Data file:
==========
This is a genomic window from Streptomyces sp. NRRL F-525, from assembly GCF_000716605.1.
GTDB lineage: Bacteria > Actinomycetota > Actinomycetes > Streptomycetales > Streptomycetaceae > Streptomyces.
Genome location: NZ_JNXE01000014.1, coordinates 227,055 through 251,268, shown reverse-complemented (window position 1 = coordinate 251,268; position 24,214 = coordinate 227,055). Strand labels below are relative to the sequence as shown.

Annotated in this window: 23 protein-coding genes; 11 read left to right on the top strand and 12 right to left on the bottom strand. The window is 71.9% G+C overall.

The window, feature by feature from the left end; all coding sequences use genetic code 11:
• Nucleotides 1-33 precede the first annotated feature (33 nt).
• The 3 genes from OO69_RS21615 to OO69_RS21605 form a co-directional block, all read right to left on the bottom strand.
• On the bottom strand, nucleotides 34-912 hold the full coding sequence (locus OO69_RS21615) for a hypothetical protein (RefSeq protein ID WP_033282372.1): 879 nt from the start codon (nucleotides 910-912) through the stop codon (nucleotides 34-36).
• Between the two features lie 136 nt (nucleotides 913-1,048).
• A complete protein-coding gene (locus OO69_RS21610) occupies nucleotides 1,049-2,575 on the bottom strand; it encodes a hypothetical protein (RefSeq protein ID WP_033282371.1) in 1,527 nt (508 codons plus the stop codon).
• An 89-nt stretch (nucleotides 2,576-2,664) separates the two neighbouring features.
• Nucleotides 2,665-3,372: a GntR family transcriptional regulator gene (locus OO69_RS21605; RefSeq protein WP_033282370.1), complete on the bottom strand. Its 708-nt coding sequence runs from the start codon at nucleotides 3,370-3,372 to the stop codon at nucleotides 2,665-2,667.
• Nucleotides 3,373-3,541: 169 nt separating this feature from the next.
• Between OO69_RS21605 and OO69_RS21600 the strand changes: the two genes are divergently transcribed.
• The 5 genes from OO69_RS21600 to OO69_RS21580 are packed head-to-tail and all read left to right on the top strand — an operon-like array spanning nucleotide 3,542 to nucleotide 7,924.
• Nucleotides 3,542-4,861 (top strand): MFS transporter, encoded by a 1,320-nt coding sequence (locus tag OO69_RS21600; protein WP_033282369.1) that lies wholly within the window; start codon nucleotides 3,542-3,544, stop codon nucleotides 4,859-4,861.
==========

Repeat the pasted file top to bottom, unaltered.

This is a genomic window from Streptomyces sp. NRRL F-525, from assembly GCF_000716605.1.
GTDB lineage: Bacteria > Actinomycetota > Actinomycetes > Streptomycetales > Streptomycetaceae > Streptomyces.
Genome location: NZ_JNXE01000014.1, coordinates 227,055 through 251,268, shown reverse-complemented (window position 1 = coordinate 251,268; position 24,214 = coordinate 227,055). Strand labels below are relative to the sequence as shown.

Annotated in this window: 23 protein-coding genes; 11 read left to right on the top strand and 12 right to left on the bottom strand. The window is 71.9% G+C overall.

The window, feature by feature from the left end; all coding sequences use genetic code 11:
• Nucleotides 1-33 precede the first annotated feature (33 nt).
• The 3 genes from OO69_RS21615 to OO69_RS21605 form a co-directional block, all read right to left on the bottom strand.
• On the bottom strand, nucleotides 34-912 hold the full coding sequence (locus OO69_RS21615) for a hypothetical protein (RefSeq protein ID WP_033282372.1): 879 nt from the start codon (nucleotides 910-912) through the stop codon (nucleotides 34-36).
• Between the two features lie 136 nt (nucleotides 913-1,048).
• A complete protein-coding gene (locus OO69_RS21610) occupies nucleotides 1,049-2,575 on the bottom strand; it encodes a hypothetical protein (RefSeq protein ID WP_033282371.1) in 1,527 nt (508 codons plus the stop codon).
• An 89-nt stretch (nucleotides 2,576-2,664) separates the two neighbouring features.
• Nucleotides 2,665-3,372: a GntR family transcriptional regulator gene (locus OO69_RS21605; RefSeq protein WP_033282370.1), complete on the bottom strand. Its 708-nt coding sequence runs from the start codon at nucleotides 3,370-3,372 to the stop codon at nucleotides 2,665-2,667.
• Nucleotides 3,373-3,541: 169 nt separating this feature from the next.
• Between OO69_RS21605 and OO69_RS21600 the strand changes: the two genes are divergently transcribed.
• The 5 genes from OO69_RS21600 to OO69_RS21580 are packed head-to-tail and all read left to right on the top strand — an operon-like array spanning nucleotide 3,542 to nucleotide 7,924.
• Nucleotides 3,542-4,861 (top strand): MFS transporter, encoded by a 1,320-nt coding sequence (locus tag OO69_RS21600; protein WP_033282369.1) that lies wholly within the window; start codon nucleotides 3,542-3,544, stop codon nucleotides 4,859-4,861.